There are few people alive today that have had as massive an impact on my life as John Piper. His thinking and his theology have had a huge impact on the way that I think about the Christian life and ministry. One of the most critical things he has taught me and modeled in his preaching ministry as Pastor at Bethlehem Church where he was pastor for 33 years is to preach the point of the passage as the point of the text. Such a simple, pithy, and truthful statement is why John Piper is enjoyed by millions of younger Christians. He has the ability to turn a phrase whether in an article, book or in a message that few do. Over the years, I’ve read dozens of books on preaching. His book The Supremacy of God in preaching is one I’ve read at least four times if not more.
The Supremacy of God in Preaching is not your average preaching book. By “average” I mean this is not a “how-to preach” type of book like many preaching books are. Instead, Piper wants preachers and teachers of the Word to fix our gaze on God, so we will make much of Him. While Piper does offer some how-to, even that “how-to” is grounded in his conviction that what we need, is to preach the point of the passage as the point of the sermon. Furthermore, we live in a day where many would rather preach anything but what the Bible teaches. The need is great for this book by Piper that calls pastors and teachers of the Word to biblical preaching, a standard exemplified by pulpits giants of the past, especially Piper’s favorite theologian Jonathan Edwards.
The Supremacy of God in Preaching has three parts. In part one, Piper explains why God Should be Supreme in preaching in four chapters. In these chapters, he considers the goal of preaching: the glory of God, the ground of preaching: the cross of Christ, the gift of preaching: The power of the Holy Spirit, and gravity and gladness in preaching. Part two considers how to make God supreme in preaching and provides guidance from the ministry of Jonathan Edwards. This section considers keeping God central: the life of Jonathan Edwards, submitting to sweet sovereignty: The theology of Edwards, making God Supreme: the preaching of Edwards, including stirring up holy affections, enlightening the mind, saturating the sermon with Scripture, employing analogies, images, using threat and warning, pleading for a response, probing the workings of the heart, yielding to the Holy Spirit in prayer, be broken and tenderhearted and intense in preaching. In part three, which is the revised portion of this book Piper shares wisdom he learned from 33 years of preaching. Here is where he expounds on the theme God still supreme in preaching and ministry. In this section he considers Jonathan Edwards thirty-three years later, in honor of tethered preaching a look at John Calvin and the entertaining pastor, preaching as concept creation, not just contextualization, and thirty reasons why it is a great thing to be a pastor.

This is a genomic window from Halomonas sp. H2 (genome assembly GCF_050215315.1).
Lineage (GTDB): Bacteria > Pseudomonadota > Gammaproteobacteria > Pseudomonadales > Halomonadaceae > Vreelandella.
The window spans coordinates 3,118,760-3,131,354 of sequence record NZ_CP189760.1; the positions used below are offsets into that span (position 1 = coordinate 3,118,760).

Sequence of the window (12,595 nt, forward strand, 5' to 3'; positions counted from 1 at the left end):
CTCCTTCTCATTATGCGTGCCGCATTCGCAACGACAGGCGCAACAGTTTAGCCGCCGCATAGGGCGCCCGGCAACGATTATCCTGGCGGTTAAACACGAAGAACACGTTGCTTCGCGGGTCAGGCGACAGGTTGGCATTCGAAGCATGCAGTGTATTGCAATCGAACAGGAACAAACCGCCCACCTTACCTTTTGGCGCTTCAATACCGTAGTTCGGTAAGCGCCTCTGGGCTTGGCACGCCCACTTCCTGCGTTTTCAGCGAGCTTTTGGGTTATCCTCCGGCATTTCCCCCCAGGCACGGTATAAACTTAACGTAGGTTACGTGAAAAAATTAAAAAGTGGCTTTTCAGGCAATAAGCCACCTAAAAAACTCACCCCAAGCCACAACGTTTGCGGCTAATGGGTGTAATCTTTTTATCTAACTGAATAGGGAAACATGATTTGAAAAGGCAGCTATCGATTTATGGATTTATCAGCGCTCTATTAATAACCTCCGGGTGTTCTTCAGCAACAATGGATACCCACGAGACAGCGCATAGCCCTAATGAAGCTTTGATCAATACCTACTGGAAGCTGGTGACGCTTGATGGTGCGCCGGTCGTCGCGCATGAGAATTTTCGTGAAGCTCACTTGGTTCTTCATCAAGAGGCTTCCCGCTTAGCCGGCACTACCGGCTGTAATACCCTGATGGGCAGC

Young pastors, especially those fresh out of Bible College and seminary need help for the road ahead. We live in a church culture where people are by and large biblical illiterate. We must focus on the text of Scripture. We must make the point of the passage the point of the sermon to help our listeners understand what the text of Scripture says and how to apply it to their lives by the Holy Spirit. This is what Piper has done so well for so many years in his preaching and teaching—to model the kind of preaching he instructs us about in this book. In this book, he calls pastors to make God supreme over any method and in every message. The faithful preacher will want to read this book and incorporate its vision for fidelity to Scripture. The growing young pastor needs this book to steady himself in the cultural climate in which we find ourselves. Wherever you are experience wise in ministry I highly recommend this book and believe this revised and expanded edition will serve pastors and the Church well for generations to come.
Author: John Piper
Publisher: Baker Books (2015)
I received this book for free from Baker for this review. I was not required to write a positive review. The opinions I have expressed are my own. I am disclosing this in accordance with the Federal Trade Commission’s 16 CFR, Part 255: “Guides Concerning the Use of Endorsements and Testimonials in Advertising.”